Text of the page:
Chad: Facing a food crisis

By CARE Australia July 31, 2012 0 comments

Julia Newton-Howes, CARE Australia CEO, recently visited Chad to see part of CARE’s response to the food crisis in the Sahel region of West Africa. 

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Chad has a population of about 10 million people, living in a country a little smaller than the Northern Territory, a lot of which is desert.

It is situated in a complicated neighbourhood. Around 100,000 Chadians working in Libya have returned home because of the political uncertainty there, and Chad hosts around 300,000 refugees mostly from Darfur and the Central African Republic (CAR). Several thousand more people from the CAR had crossed the border the week before I arrived.

Following a good agricultural season in 2010, Chad had very poor rains in 2011. One of the villages I visited called the harvest a catastrophe.

Women gather for food distribution in Djiogi, Chad. Imgae: Brendan Bannon/CARE.

These recent problems are compounding underlying issues. I met with the Minister for Planning, who spoke of the poor infrastructure in the country, particularly around water storage.  He said Tunisia had storage capacity for 3 years of water use, whereas Chad had almost none.

When droughts came, there was no resilience in communities when they lost access to water.   The Minister for Agriculture said “How can we live with drought but avoid famine?”

Families from Taria village travel home from a food distribution in Noursi Adya where CARE provided each family with sorghum, vegetable oil and peas. Image: Brendan Brannon/CARE.

I travelled to Biltine – a small town in Wadi Fira district. This is part of a wide area dominated by nomadic pastoralists raising goats, sheep and cattle.  Some communities grow millet and other drought-hardy crops.  The failed rains in 2011 have had a very obvious impact.  Communities have lost animals and food prices have increased – not only because of the poor harvest, but because the main transport corridor through Libya has closed and it is more expensive to bring food in through Sudan or Cameroon.

CARE has expanded its operations around Biltine, because so little assistance is available there. The CARE staff in the area told me that they have seen a number of men leave to search for better opportunities elsewhere.  However, when families lose the men’s contributions at home, they often become poorer and poorer because the women and children alone cannot manage all the work.

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In advance of expected rains Fatima Adam, 46 and two of her four children, her son Abderrahaman, 14 and Hawa, 11 plant millet seeds in a field at the edge of Torgo village. Early planting is a gamble. It must rain within 15 days of planting or the seed will not grow, according to Fatima. Image: Brendan Bannon/CARE.

We visited the local health clinic and a feeding centre for severely malnourished children run by MSF (Medicine Sans Frontier). The staff told us that while they were able to care for the children until they returned to health, when they went back to their communities there just wasn’t enough food available to maintain them, so they too often fell back into severe malnutrition.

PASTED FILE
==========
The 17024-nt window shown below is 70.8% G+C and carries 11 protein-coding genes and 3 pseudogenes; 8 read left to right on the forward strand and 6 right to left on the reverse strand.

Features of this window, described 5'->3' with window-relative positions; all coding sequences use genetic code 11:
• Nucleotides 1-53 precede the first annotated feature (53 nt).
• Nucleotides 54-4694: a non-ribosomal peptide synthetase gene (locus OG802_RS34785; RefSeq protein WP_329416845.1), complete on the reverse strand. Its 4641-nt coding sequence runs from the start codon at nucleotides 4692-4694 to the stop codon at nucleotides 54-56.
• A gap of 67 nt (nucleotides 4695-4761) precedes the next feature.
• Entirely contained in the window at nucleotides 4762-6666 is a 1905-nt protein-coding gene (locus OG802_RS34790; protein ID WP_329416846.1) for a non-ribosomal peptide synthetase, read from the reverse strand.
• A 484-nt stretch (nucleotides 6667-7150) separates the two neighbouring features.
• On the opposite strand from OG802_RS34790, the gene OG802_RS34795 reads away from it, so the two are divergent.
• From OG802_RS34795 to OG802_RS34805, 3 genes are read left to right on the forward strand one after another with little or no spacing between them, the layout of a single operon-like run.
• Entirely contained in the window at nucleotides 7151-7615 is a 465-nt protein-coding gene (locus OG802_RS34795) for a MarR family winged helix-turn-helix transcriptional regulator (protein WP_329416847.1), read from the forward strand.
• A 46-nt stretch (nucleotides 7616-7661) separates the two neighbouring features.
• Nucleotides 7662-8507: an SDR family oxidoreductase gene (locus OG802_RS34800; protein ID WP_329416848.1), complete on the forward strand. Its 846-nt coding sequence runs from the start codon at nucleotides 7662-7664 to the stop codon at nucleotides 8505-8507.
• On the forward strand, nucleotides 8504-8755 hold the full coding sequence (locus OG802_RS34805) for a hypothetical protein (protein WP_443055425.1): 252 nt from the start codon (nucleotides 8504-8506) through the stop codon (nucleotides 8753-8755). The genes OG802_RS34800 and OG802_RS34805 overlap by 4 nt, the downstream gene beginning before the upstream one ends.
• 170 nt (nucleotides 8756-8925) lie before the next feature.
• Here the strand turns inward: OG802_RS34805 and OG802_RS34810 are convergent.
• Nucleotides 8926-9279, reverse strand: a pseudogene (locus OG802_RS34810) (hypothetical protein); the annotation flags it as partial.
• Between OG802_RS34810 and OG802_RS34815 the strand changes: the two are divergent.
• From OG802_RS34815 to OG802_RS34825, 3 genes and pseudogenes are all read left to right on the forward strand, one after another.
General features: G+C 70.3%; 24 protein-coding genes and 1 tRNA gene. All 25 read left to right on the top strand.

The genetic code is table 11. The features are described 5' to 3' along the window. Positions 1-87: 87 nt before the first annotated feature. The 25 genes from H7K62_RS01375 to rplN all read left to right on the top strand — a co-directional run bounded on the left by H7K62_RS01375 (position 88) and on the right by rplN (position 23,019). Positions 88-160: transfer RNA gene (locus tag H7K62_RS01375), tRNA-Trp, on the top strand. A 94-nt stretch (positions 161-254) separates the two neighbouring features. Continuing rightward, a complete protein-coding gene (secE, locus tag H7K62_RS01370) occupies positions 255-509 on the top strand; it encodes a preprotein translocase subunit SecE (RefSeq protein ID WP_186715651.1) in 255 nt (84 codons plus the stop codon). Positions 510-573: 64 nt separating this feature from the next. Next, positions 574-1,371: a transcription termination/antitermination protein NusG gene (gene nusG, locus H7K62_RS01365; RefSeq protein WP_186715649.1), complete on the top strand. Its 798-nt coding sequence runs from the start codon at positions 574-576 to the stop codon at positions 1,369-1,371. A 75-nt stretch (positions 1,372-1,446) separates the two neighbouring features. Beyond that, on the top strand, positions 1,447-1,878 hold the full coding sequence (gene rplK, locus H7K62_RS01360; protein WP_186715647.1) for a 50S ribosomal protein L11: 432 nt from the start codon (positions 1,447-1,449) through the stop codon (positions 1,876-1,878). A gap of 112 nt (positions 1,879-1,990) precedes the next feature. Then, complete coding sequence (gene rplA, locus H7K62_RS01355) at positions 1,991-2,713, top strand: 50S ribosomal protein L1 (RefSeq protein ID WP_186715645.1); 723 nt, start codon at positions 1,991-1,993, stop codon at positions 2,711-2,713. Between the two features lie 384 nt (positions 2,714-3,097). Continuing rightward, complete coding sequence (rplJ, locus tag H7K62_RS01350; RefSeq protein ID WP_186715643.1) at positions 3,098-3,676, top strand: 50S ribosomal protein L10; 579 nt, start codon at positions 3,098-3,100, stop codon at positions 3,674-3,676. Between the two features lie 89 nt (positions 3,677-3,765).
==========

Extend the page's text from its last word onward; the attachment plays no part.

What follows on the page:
A child being weighed in the therapeutic feeding center in Iriba Hospital, Chad. Image: Brendan Bannon/CARE

CARE has been distributing food, supported by the World Food Program, to communities in this area and fixing some water pumps which had been broken.  We visited some communities who had benefited from this assistance.  In one area, women showed us the wild seeds and fruit they had gathered to eat.  The community leader told us their biggest need was to stop the desert encroaching on their farmland ‘people are cutting down the trees’ he said ‘ and this leads to lower rainfall’.  We were told that the food distributed by CARE had gone to the most vulnerable women and children, it had helped to reduce their suffering, but more was needed.

The difficulties faced by the communities right now are enormous.  The rains had just started, but it is too early in the tell if they would be sufficient.  If they are, the harvest will bring food in late September.  In the dry season, it is a 15 km round trip to fetch water. Although there are 3 health clinics in the area, only one is functioning.

We sat on woven mats, talking to a group of women and children.  Their main concerns were having better access to clean water, assistance to improve agricultural practices and to have a working health centre nearby.

Julia Newton-Howes with women receiving food distributions. Image: Barbara Jackson/CARE

These faces of the latest food crisis in the Sahel have stayed with me. They had so much strength and dignity.  They had faced droughts before and knew they would face them again.  But with the right assistance, we could help them avoid famine next time.

Please donate to CARE’s Global Emergency Fund.

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